Abstract: The U.S. Environmental Protection Agency (EPA), Office of Air and Radiation has produced an emission inventory that identifies and quantifies the U.S. primary anthropogenic sources and sinks of greenhouse gas (GHG) emissions. The data covers anthropogenic emission trends from 1990-2006 and ensures that the U.S. emissions inventory is comparable to the United Nations' Framework Convention on ... Climate Change (FCCC) signatory countries according to methodologies similar to those recommended in the Revised 1996 IPCC (Intergovernmental Panel on Climate Change) Guidelines for National Greenhouse Gas Inventories (IPCC/UNEP/OECD/IEA 1997).
The greenhouse gases in the inventory include carbon dioxide (CO2), methane (CH4), nitrous oxide (N2O), and ozone (O3). Also included are the halocarbons chloroflurocarbons (CFCs) and hydrochloroflurocarbons (HCFCs) and hydroflurocarbons (HFCs), perflurocarbons (PFCs), and sulfur hexafluride (SF6). Emissions of gases that do not directly affect global warming, but are instrumental in the destruction of ozone include: carbon monoxide (CO), oxides of nitrogen (NOx), and nonmethane volatile organic compounds (NMVOCs) as well as aerosols produced by the emissions of sulfur dioxide (SO2). The data in the inventory also includes calculations of global warming potentials (GWPs) that directly or indirectly contribute to the greenhouse effect.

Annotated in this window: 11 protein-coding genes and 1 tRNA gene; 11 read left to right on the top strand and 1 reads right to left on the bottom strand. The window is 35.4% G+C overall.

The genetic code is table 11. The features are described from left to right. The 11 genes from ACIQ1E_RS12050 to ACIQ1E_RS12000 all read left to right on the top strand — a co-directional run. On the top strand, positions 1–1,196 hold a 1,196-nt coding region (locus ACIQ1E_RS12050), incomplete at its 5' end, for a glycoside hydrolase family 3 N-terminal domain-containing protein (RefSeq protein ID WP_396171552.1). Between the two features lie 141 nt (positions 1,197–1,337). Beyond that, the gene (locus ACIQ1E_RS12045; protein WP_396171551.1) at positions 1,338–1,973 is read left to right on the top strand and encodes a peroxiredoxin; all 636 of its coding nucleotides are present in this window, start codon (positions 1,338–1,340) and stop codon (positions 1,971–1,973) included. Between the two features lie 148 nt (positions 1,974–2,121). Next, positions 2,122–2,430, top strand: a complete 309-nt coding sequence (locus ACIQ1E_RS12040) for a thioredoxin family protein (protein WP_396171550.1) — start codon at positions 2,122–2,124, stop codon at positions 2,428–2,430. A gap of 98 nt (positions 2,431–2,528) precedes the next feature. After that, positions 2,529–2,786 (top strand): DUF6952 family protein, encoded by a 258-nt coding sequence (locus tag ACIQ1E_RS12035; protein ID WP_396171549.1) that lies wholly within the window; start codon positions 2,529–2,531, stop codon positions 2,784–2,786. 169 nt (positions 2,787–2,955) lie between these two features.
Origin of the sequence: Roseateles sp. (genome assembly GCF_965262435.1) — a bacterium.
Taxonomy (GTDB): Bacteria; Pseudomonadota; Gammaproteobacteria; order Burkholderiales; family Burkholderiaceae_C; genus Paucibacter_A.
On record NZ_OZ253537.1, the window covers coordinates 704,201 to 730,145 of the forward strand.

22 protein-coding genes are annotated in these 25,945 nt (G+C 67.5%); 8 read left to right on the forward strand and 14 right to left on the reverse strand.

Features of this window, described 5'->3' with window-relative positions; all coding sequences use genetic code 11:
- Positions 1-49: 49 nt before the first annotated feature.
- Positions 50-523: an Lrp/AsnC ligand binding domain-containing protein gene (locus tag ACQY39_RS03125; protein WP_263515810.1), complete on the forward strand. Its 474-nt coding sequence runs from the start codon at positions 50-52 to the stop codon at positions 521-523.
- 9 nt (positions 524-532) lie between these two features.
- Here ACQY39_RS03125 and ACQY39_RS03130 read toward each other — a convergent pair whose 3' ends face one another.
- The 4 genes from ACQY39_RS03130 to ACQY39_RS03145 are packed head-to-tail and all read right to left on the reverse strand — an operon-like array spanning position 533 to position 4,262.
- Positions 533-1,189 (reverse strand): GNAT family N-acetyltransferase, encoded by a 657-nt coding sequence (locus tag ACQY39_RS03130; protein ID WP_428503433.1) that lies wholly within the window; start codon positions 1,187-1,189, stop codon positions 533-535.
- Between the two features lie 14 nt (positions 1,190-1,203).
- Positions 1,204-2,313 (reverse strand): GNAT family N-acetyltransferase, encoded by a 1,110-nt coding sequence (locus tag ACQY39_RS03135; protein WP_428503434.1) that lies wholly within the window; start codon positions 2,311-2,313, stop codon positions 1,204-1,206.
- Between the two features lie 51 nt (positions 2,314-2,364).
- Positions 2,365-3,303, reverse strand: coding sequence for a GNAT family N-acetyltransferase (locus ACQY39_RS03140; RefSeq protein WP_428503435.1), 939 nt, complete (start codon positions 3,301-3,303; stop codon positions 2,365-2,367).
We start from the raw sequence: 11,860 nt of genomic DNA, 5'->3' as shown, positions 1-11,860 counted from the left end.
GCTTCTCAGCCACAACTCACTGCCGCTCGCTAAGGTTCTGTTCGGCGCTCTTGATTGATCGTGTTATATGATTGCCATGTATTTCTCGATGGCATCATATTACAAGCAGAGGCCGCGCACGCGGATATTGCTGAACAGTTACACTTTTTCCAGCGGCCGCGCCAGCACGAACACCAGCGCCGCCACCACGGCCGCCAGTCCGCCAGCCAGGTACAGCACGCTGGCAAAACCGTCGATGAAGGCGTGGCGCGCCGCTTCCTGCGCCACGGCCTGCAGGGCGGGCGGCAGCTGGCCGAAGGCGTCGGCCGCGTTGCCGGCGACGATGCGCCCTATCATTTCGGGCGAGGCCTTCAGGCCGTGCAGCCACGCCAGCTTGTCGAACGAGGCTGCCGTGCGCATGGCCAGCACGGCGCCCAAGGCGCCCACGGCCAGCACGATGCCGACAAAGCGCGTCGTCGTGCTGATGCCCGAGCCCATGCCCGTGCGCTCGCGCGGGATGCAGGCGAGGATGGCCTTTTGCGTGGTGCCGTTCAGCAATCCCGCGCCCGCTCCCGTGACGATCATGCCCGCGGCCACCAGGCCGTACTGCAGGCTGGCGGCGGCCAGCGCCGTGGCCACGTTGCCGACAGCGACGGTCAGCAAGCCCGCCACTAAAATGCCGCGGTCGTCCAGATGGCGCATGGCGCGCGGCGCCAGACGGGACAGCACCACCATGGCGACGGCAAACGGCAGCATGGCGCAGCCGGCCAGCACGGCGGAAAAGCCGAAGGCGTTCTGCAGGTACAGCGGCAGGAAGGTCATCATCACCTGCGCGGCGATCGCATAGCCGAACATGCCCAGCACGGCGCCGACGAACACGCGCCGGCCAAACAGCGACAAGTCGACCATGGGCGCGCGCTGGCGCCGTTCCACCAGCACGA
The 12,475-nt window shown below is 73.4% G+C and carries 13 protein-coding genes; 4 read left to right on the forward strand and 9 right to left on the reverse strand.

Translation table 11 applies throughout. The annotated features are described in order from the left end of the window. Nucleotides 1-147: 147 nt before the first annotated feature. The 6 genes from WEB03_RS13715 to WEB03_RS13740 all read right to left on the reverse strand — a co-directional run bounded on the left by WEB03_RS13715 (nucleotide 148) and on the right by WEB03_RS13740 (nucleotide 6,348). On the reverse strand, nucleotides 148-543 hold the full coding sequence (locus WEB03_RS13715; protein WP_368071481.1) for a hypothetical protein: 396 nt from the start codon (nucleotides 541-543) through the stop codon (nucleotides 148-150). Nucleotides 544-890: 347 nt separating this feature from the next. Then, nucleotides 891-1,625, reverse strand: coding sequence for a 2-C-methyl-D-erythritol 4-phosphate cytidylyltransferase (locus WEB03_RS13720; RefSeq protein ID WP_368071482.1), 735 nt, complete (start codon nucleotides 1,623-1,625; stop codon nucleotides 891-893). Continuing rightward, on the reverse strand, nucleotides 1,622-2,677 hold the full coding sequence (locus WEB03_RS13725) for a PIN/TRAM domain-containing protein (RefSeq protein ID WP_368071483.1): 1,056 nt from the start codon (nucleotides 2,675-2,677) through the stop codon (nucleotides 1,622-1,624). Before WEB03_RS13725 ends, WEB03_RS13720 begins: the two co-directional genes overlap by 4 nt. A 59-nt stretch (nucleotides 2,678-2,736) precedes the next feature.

Inventory emissions are determined from the following sources: energy sector (including fossil fuel combustion, cement manufacture, and natural gas flaring), industrial processes, land-use change and forestry, agriculture sector (including methane and nitrous oxide emissions from enteric fermentation in domestic livestock, manure management, soil management, and rice cultivation), waste management activities, and solvent use.